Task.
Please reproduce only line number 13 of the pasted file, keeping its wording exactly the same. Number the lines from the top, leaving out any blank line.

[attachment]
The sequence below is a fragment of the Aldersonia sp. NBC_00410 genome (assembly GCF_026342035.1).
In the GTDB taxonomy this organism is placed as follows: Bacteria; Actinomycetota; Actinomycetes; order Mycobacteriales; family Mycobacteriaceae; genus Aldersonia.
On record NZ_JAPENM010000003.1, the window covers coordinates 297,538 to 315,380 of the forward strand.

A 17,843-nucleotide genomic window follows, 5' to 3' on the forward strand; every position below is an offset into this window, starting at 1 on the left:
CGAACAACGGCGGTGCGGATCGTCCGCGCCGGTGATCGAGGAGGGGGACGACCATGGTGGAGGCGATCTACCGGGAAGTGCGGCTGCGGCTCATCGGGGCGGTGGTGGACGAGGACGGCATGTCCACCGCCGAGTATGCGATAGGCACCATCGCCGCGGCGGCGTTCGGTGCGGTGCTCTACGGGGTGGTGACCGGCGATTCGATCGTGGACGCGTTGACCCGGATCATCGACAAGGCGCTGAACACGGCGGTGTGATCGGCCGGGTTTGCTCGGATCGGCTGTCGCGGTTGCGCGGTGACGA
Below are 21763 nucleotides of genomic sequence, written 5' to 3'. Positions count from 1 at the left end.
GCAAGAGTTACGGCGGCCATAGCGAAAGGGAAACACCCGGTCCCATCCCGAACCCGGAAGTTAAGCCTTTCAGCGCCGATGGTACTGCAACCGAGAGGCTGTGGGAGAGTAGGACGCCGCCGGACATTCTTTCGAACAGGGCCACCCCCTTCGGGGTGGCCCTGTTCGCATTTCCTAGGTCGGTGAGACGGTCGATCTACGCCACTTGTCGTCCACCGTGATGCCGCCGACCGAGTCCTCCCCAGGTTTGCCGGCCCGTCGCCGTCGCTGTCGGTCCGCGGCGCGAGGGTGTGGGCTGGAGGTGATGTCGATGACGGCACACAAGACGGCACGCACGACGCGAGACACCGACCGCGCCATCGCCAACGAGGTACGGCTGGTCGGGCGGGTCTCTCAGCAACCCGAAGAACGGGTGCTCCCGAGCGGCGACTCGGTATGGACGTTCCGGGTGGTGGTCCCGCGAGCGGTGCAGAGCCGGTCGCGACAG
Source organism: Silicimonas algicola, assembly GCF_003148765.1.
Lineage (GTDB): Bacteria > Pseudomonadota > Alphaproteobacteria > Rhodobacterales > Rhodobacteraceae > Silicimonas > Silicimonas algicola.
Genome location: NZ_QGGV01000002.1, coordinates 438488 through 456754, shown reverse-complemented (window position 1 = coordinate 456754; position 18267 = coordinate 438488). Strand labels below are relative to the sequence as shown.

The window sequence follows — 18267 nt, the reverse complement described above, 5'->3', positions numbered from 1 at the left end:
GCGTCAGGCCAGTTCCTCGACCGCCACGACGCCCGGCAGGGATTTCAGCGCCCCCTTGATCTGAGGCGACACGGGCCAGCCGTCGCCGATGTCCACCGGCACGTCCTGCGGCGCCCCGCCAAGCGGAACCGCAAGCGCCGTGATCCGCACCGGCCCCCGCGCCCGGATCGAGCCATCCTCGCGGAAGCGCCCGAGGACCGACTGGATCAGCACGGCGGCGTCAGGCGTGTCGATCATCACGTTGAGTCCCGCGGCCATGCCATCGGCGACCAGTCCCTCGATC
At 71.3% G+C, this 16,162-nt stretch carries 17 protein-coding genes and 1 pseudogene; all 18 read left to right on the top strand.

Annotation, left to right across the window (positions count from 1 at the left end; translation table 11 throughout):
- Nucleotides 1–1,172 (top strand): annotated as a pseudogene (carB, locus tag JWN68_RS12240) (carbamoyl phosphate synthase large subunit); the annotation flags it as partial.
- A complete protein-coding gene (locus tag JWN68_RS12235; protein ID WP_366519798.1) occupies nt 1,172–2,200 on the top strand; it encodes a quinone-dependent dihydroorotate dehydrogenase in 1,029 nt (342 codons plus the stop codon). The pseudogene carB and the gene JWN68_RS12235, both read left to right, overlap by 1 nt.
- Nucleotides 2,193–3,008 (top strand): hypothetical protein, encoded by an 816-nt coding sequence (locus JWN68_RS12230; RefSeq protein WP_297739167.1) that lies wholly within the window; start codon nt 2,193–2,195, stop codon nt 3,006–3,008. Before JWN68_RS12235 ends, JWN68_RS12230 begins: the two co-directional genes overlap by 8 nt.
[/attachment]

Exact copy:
At 71.3% G+C, this 16,162-nt stretch carries 17 protein-coding genes and 1 pseudogene; all 18 read left to right on the top strand.